Ngā mema o te Poari, e ngā Kaiako, e ngā tauira, me ngā mātua, o tēnei kura o Columba, tēnā koutou katoa.
Members of the Board of Trustees, staff, pupils and parents of Columba College, greetings to you all.
I specifically acknowledge: Mrs Juliette Hayes, Principal; Judge Michael Crosbie, Board Chair of the school respectively; and Mrs Jennifer Anglin and Mrs Lynda Wright-Sear, Co-Chairs of Columba Centenary Committee - tēnā koutou katoa.
It is a great pleasure for Janine and me to be in Dunedin today and to have this opportunity to meet some of its younger residents – and to apply some of our gardening skills. You might be surprised how often our expertise in gardening is called upon.
Fortunately, Janine and I had excellent teachers in our fathers, and in Janine’s case her father was literally an excellent school teacher and principal! In Janine’s case she learned how to instruct me what to plant and where to dig! And in my case, my father taught me techniques that make all the difference to growing healthy plants. Good tuition makes a positive difference.
The same philosophy applies to Columba students and education. You are fortunate to be attending such a prestigious school. Columba’s traditions of instilling a sense of caring for others in the community and its culture of academic excellence gives you young women a great start for your future lives.
The learning you are experiencing here academically - the arts, sciences, maths and languages – and extra-curricularly – community service, music and sport – will be of great benefit to your future lives and endeavours. You are learning about what it takes to be a good scholar, and an involved, caring citizen who can make a difference in their community.
This year, the theme for our work at Government House has been nationhood. We have had a lot of important anniversaries this year – 175 years since the signing of the Treaty of Waitangi; 150 years since Wellington became the capital; and 100 years since our soldiers landed and fought at Gallipoli.
These anniversaries recall events that have made us what we are as a nation. They are an opportunity to think about what it means to be a New Zealander, what we stand for, and where we want to go in the future.
Columba College’s centenary has been a similar opportunity for you all to think about what makes this school special, the significance of your traditions, the importance of the achievements of “old-girls” and the road that lies ahead.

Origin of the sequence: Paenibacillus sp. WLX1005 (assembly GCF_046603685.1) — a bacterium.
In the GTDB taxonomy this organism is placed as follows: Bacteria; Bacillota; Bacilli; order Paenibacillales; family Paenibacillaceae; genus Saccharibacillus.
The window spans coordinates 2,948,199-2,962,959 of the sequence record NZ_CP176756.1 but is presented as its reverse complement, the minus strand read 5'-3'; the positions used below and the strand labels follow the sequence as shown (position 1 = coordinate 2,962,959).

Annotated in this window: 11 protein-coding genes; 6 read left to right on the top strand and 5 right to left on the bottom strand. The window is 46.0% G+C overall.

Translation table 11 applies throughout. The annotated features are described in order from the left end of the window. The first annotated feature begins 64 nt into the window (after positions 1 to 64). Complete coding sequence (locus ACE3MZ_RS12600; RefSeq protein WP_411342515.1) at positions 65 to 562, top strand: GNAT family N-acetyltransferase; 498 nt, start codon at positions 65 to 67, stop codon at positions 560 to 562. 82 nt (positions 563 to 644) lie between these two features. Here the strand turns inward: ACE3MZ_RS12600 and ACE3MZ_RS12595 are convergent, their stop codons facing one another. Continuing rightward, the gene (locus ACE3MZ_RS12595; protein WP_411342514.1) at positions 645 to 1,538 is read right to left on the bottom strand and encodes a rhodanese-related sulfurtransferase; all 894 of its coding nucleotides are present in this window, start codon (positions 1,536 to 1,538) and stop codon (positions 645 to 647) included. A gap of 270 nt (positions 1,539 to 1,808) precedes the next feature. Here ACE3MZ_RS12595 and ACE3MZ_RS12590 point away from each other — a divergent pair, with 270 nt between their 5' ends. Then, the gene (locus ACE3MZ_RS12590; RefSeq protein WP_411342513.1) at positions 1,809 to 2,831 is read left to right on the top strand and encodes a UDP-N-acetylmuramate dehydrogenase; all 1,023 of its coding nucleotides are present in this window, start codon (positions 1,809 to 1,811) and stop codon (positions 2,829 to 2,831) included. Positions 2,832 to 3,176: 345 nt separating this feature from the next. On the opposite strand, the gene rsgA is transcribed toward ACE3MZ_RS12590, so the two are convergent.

Those of you in the senior school – as young women you have so many more opportunities than your predecessors. And yet there are still some “glass ceilings to break” – I hasten to add that’s figuratively not literally!
Not so long ago the career advice to young women was become a teacher, nurse or secretary. Those are all wonderful occupations, but today, you have so many more options.
At events like the Duke of Edinburgh Hillary Gold Awards Janine and I often ask recipients what they are doing or what they intend doing. Invariably we get a few good surprises and we think that’s neat.
Sometimes young people say they’re not sure; and that’s okay too. Some jobs some of you may end up doing probably don’t exist at the moment. So, although you have more and better options; your generation will need to be flexible, adaptable, and open to changing careers several times in your lifetimes. A good education, more than most other things prepares you for that future.
Whatever happens, your future is New Zealand’s future. The school motto – Gratia et Disciplina Bona – is about the school having a commitment to your future and encouraging and helping you young women to reach your full potential.
Achieving your full potential also demands a life-long commitment from you. The American suffragist, Susan B. Anthony put it this way: “The older I get the greater the power I seem to have to help the world; I am like a snowball – the further I am rolled the more I gain”. Use your time at Columba wisely, like a snowball soak-in as much learning here so that when you start to roll in your lives you can be the best you can be and you can contribute as informed, responsible and compassionate citizens of Aotearoa and the global community.
Thank you for giving me this opportunity to speak to you all. Kia ora huihui tātou katoa.